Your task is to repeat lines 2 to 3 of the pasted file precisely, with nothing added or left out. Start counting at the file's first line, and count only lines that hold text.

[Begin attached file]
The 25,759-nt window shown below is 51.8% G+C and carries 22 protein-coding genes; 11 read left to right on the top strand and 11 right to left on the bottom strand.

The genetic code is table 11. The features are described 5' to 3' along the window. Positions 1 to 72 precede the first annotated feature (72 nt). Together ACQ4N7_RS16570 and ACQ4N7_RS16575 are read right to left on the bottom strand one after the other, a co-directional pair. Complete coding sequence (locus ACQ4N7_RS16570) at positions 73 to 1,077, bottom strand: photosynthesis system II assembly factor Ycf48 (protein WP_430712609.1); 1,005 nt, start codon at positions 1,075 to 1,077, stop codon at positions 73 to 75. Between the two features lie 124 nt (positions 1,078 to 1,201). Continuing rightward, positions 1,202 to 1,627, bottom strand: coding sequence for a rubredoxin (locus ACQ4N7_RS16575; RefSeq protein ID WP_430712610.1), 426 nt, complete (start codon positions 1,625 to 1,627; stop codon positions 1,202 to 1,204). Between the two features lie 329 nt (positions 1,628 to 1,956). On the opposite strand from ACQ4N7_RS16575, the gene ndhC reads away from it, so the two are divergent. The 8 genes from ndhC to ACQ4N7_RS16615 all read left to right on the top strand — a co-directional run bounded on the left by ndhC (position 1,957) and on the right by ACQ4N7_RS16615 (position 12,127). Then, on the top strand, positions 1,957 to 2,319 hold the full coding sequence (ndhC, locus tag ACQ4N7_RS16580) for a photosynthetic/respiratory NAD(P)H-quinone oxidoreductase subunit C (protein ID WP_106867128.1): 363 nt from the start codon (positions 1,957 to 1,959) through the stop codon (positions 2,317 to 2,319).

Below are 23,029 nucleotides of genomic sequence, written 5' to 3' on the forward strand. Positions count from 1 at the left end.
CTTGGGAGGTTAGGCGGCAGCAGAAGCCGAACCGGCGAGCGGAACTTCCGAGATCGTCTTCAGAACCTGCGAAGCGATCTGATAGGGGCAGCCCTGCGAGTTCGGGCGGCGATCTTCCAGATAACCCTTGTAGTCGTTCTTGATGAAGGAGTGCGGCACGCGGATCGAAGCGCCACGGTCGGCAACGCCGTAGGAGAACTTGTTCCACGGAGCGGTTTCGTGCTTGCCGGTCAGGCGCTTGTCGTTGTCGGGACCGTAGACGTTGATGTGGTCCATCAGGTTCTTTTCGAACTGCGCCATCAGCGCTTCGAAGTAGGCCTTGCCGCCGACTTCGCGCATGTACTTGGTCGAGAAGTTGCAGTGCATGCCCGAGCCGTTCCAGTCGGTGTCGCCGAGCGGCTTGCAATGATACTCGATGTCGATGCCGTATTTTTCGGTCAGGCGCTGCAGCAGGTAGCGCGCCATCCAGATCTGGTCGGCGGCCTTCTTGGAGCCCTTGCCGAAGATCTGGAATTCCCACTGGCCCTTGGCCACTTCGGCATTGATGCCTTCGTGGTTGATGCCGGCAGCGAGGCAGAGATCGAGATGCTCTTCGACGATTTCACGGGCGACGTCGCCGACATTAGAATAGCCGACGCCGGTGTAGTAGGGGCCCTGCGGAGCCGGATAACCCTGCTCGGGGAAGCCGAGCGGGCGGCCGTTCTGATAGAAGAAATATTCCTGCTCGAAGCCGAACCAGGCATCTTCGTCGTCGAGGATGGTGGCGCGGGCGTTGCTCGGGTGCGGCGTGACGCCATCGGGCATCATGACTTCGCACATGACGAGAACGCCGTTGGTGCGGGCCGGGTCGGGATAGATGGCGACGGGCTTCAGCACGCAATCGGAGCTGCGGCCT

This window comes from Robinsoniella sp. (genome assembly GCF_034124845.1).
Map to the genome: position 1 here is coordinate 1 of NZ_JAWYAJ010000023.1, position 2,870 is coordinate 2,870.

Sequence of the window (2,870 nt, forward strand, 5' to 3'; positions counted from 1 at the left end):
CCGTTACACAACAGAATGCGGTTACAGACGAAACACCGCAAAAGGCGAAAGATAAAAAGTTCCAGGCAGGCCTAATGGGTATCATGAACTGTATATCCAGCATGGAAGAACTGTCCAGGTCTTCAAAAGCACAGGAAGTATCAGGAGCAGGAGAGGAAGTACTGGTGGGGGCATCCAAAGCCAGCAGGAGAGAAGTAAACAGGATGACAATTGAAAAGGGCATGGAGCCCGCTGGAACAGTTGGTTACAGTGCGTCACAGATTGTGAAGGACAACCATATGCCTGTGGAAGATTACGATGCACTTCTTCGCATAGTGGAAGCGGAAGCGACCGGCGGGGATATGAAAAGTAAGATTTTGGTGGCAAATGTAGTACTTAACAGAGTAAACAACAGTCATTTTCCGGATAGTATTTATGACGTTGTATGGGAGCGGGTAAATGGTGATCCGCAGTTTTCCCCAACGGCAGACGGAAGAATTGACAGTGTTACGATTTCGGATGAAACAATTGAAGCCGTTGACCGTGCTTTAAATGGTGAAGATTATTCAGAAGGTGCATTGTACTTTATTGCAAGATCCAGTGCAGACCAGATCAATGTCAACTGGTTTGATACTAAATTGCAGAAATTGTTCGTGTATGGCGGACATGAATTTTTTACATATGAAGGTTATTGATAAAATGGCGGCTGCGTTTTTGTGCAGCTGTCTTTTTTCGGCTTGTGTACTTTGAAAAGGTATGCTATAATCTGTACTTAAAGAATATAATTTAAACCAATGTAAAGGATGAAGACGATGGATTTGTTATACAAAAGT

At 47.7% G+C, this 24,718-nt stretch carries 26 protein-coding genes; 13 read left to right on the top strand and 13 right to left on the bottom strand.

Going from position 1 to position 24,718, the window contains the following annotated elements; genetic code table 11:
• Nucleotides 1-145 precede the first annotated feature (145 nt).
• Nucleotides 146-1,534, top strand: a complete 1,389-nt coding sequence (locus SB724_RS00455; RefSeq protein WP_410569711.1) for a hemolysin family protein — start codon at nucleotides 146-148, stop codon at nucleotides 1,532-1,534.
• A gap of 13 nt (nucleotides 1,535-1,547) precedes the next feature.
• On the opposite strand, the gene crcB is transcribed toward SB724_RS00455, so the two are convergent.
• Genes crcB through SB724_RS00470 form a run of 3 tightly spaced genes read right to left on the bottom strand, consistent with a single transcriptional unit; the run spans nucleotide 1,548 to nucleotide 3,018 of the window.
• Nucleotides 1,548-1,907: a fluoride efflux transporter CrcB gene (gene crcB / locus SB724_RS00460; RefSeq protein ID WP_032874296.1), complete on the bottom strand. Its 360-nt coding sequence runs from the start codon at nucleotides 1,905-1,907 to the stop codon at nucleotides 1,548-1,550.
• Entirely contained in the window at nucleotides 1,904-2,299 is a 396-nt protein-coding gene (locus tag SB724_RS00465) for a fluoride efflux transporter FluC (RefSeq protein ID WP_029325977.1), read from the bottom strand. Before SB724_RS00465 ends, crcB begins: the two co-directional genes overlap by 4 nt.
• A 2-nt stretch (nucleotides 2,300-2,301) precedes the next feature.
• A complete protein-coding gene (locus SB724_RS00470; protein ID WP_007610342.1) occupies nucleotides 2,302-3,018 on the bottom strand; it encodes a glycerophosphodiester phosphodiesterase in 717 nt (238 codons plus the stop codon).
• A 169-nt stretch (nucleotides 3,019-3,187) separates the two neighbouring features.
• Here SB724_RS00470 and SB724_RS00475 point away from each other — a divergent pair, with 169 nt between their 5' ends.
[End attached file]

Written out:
The genetic code is table 11. The features are described 5' to 3' along the window. Positions 1 to 72 precede the first annotated feature (72 nt). Together ACQ4N7_RS16570 and ACQ4N7_RS16575 are read right to left on the bottom strand one after the other, a co-directional pair. Complete coding sequence (locus ACQ4N7_RS16570) at positions 73 to 1,077, bottom strand: photosynthesis system II assembly factor Ycf48 (protein WP_430712609.1); 1,005 nt, start codon at positions 1,075 to 1,077, stop codon at positions 73 to 75. Between the two features lie 124 nt (positions 1,078 to 1,201). Continuing rightward, positions 1,202 to 1,627, bottom strand: coding sequence for a rubredoxin (locus ACQ4N7_RS16575; RefSeq protein ID WP_430712610.1), 426 nt, complete (start codon positions 1,625 to 1,627; stop codon positions 1,202 to 1,204). Between the two features lie 329 nt (positions 1,628 to 1,956). On the opposite strand from ACQ4N7_RS16575, the gene ndhC reads away from it, so the two are divergent. The 8 genes from ndhC to ACQ4N7_RS16615 all read left to right on the top strand — a co-directional run bounded on the left by ndhC (position 1,957) and on the right by ACQ4N7_RS16615 (position 12,127). Then, on the top strand, positions 1,957 to 2,319 hold the full coding sequence (ndhC, locus tag ACQ4N7_RS16580) for a photosynthetic/respiratory NAD(P)H-quinone oxidoreductase subunit C (protein ID WP_106867128.1): 363 nt from the start codon (positions 1,957 to 1,959) through the stop codon (positions 2,317 to 2,319).

Below are 23,029 nucleotides of genomic sequence, written 5' to 3' on the forward strand. Positions count from 1 at the left end.